Why quantum computing threatens security as we know it [Q&A]

Much of our current IT infrastructure relies on DNS to route traffic securely. Securing that infrastructure in turn relies heavily on encryption, but there is a threat looming.

Quantum computing will provide a level of processing power that could render existing encryption technologies obsolete, and that’s a problem for all of the internet and networking worlds. We spoke to Peter Lowe, principal security researcher at DNS filterto discuss the potential impact of quantum computing on security and what can be done to counter the threat.

BN: Why is encryption so essential to the DNS?

PL: Encryption is the basis that Domain Name Security (DNS) servers use for verification as part of DNS Security Extensions (DNSSEC). To achieve verification through the use of digital signatures or symmetric keys, DNS must confirm that the signer and the data are who and what they claim to be—and strong encryption is the only way to ensure that we can trust the results.

BN: How does quantum computing put this at risk?

PL: Unlike a conventional computer that encodes information in bits, a quantum computer encodes information in quantum bits (qubits) which work in a different way. Qubits enable quantum computing to not only encode information faster, but store more information at once, threatening cybersecurity as we know it.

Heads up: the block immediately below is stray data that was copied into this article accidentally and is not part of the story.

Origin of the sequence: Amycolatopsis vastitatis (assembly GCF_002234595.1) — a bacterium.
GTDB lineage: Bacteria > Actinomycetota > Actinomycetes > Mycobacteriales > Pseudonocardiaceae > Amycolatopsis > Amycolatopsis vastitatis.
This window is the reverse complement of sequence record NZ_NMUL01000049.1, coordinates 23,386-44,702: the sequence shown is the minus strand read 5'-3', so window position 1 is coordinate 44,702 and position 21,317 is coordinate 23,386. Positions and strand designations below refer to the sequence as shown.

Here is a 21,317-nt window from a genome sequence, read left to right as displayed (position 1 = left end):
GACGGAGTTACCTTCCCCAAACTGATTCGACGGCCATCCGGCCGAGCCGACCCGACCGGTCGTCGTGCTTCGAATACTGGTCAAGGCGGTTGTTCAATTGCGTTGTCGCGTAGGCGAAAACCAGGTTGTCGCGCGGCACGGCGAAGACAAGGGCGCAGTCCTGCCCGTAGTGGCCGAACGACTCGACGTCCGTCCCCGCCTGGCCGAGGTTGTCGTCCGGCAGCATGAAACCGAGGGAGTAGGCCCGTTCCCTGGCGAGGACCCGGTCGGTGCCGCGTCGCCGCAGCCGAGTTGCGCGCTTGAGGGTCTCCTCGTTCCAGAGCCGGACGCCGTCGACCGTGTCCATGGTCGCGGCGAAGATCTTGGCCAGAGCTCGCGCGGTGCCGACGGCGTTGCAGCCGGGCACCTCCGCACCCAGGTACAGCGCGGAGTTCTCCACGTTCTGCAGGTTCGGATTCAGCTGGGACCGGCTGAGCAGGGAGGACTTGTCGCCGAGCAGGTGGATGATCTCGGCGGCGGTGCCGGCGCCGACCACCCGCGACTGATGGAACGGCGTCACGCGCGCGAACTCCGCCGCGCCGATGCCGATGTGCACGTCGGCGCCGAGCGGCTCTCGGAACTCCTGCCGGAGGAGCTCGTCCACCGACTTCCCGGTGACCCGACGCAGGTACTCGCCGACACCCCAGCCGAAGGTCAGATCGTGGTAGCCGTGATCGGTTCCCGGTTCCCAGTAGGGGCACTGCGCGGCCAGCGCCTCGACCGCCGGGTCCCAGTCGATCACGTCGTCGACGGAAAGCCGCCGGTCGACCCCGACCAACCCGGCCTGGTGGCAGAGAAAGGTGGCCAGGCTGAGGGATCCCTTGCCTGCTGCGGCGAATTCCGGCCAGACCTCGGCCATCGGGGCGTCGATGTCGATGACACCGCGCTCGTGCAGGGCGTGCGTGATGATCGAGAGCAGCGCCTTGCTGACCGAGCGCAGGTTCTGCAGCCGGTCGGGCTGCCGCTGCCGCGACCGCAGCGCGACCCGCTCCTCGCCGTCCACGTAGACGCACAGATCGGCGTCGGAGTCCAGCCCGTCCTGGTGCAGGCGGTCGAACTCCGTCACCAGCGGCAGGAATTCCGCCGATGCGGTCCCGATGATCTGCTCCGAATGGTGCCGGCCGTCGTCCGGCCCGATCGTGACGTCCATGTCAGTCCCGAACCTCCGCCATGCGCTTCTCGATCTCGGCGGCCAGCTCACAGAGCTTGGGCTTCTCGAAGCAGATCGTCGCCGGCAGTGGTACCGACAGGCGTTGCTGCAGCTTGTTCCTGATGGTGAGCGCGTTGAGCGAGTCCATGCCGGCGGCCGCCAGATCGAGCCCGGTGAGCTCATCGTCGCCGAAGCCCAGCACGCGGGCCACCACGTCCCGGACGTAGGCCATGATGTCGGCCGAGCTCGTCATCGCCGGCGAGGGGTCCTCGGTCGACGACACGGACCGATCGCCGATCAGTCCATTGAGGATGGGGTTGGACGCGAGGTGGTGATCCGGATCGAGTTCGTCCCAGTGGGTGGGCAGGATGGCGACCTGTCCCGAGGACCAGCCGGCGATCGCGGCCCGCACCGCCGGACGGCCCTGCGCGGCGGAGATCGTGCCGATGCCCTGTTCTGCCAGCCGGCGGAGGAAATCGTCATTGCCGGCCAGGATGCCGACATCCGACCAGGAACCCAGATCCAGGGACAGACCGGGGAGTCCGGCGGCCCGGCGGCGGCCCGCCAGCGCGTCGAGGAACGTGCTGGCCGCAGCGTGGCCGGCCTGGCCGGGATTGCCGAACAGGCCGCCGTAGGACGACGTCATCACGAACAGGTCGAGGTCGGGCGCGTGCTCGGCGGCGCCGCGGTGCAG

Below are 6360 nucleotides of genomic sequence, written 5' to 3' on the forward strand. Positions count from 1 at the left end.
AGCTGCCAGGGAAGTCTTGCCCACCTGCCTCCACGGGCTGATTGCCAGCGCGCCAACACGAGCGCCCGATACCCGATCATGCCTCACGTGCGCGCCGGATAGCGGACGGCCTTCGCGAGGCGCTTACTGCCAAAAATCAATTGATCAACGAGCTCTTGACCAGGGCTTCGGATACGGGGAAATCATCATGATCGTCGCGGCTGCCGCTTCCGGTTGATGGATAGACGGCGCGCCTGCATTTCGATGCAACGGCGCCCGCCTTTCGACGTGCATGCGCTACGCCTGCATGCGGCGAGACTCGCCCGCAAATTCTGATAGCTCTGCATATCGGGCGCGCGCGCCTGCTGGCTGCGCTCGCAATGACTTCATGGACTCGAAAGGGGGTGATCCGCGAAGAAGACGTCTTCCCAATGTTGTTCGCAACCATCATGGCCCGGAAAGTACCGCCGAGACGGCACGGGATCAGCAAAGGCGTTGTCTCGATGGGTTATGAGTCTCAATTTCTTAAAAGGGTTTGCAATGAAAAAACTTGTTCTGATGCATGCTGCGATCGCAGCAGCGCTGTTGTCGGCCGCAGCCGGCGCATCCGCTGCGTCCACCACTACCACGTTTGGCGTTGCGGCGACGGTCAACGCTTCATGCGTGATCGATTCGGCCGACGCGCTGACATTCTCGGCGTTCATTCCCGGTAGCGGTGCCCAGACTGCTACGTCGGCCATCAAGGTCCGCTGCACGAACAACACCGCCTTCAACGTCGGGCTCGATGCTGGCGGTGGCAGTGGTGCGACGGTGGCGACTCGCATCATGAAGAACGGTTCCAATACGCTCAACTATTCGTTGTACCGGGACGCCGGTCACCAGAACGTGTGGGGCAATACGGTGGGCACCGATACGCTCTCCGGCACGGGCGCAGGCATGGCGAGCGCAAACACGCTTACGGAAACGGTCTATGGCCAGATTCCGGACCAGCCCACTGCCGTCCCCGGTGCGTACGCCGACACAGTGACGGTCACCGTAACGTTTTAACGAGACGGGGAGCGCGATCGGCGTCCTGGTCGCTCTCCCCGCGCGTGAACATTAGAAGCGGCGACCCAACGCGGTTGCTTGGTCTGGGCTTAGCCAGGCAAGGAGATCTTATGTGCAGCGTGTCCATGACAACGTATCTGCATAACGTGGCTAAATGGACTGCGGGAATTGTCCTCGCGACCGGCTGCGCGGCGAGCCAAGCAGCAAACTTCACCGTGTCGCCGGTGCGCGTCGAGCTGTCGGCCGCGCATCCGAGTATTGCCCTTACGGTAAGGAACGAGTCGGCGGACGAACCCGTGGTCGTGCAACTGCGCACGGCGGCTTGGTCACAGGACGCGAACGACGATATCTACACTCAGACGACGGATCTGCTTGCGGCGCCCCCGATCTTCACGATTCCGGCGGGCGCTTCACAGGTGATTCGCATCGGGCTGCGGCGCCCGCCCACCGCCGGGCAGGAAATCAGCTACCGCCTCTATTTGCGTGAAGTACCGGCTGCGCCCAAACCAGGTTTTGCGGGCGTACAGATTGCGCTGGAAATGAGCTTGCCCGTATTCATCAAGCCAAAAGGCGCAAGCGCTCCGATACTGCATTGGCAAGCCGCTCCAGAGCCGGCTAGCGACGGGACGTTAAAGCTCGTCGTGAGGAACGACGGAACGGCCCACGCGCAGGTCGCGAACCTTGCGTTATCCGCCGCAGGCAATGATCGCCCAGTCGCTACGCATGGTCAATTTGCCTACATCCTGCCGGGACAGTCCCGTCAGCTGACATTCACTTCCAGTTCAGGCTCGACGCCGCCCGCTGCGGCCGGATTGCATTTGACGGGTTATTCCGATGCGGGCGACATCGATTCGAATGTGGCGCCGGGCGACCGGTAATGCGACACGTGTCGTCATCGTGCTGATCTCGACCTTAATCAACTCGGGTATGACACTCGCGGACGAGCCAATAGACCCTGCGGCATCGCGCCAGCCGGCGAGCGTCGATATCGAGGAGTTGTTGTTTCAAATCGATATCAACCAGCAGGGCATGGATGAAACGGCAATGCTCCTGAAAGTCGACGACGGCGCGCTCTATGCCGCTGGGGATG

Quantum computing has the speed and power to break encryption algorithms, enable hackers to securely access data that was previously encrypted, and store and decrypt that data later. It is relatively easy to access the data “on the wire” by performing a man-in-the-middle attack, but it is useless if the transmitted data is encrypted. Right now, the data would just look like a random sequence of bytes, and without the threat of quantum computing, it could stay that way for hundreds of years into the future. Quantum computing has the potential to enable hackers to decrypt this more easily, and data may not remain secure for as long as it was originally intended.

Furthermore, quantum computing poses key and signature size challenges, which are much larger than current algorithms. Post-quantum cryptography uses larger key sizes than we are currently used to, which is a good thing in itself. But due to limitations in the protocol used by DNS servers, called Universal Datagram Protocol, or UDP, packet sizes can become larger than the server is designed to handle. Not to mention that larger key sizes will require exponentially increased computational resources on the servers themselves.

To protect against these cryptographic threats, the industry has begun to look into rolling out post-quantum algorithms. However, DNSSEC is particularly challenging to move beyond quantum algorithms because of potential infrastructure implications. Updating ciphers is a risky process, especially for those using root servers: if the passphrases used to generate the keys are compromised, it may be possible to falsify any domain verification performed. Every three months, a carefully designed key-signing ceremony is held to generate the keys used at the top of the DNSSEC chain. This process must be thoroughly reviewed if any changes occur, which means literally every validated DNS request on the Internet — trillions every day — could be hacked.